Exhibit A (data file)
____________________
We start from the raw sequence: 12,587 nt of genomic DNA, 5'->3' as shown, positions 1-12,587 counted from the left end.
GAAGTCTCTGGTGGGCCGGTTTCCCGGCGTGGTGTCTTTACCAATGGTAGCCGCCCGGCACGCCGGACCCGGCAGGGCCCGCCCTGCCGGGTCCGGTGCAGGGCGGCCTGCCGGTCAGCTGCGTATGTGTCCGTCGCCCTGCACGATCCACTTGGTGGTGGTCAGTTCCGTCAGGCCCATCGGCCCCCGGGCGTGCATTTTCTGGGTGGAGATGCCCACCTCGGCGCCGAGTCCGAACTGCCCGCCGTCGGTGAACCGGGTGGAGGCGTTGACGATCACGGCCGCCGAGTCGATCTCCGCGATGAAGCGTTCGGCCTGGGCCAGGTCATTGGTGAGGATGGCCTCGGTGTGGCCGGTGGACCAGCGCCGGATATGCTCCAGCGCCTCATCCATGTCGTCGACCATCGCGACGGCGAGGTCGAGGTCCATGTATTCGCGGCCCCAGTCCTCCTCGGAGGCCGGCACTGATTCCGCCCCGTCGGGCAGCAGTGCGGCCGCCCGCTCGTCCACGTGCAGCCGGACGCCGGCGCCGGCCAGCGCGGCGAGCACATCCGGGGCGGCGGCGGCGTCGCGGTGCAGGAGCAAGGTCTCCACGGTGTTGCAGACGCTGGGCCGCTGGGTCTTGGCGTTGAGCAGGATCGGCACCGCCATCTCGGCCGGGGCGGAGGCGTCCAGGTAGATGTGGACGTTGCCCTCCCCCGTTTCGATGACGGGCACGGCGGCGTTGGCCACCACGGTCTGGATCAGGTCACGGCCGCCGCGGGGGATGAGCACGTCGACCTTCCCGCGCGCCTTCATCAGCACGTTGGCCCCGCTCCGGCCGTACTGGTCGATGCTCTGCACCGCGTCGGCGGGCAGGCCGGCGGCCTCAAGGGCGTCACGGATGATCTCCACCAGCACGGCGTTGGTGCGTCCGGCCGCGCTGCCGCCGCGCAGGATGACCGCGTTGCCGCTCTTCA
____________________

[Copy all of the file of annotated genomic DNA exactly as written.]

We start from the raw sequence: 12,587 nt of genomic DNA, 5'->3' as shown, positions 1-12,587 counted from the left end.
GAAGTCTCTGGTGGGCCGGTTTCCCGGCGTGGTGTCTTTACCAATGGTAGCCGCCCGGCACGCCGGACCCGGCAGGGCCCGCCCTGCCGGGTCCGGTGCAGGGCGGCCTGCCGGTCAGCTGCGTATGTGTCCGTCGCCCTGCACGATCCACTTGGTGGTGGTCAGTTCCGTCAGGCCCATCGGCCCCCGGGCGTGCATTTTCTGGGTGGAGATGCCCACCTCGGCGCCGAGTCCGAACTGCCCGCCGTCGGTGAACCGGGTGGAGGCGTTGACGATCACGGCCGCCGAGTCGATCTCCGCGATGAAGCGTTCGGCCTGGGCCAGGTCATTGGTGAGGATGGCCTCGGTGTGGCCGGTGGACCAGCGCCGGATATGCTCCAGCGCCTCATCCATGTCGTCGACCATCGCGACGGCGAGGTCGAGGTCCATGTATTCGCGGCCCCAGTCCTCCTCGGAGGCCGGCACTGATTCCGCCCCGTCGGGCAGCAGTGCGGCCGCCCGCTCGTCCACGTGCAGCCGGACGCCGGCGCCGGCCAGCGCGGCGAGCACATCCGGGGCGGCGGCGGCGTCGCGGTGCAGGAGCAAGGTCTCCACGGTGTTGCAGACGCTGGGCCGCTGGGTCTTGGCGTTGAGCAGGATCGGCACCGCCATCTCGGCCGGGGCGGAGGCGTCCAGGTAGATGTGGACGTTGCCCTCCCCCGTTTCGATGACGGGCACGGCGGCGTTGGCCACCACGGTCTGGATCAGGTCACGGCCGCCGCGGGGGATGAGCACGTCGACCTTCCCGCGCGCCTTCATCAGCACGTTGGCCCCGCTCCGGCCGTACTGGTCGATGCTCTGCACCGCGTCGGCGGGCAGGCCGGCGGCCTCAAGGGCGTCACGGATGATCTCCACCAGCACGGCGTTGGTGCGTCCGGCCGCGCTGCCGCCGCGCAGGATGACCGCGTTGCCGCTCTTCA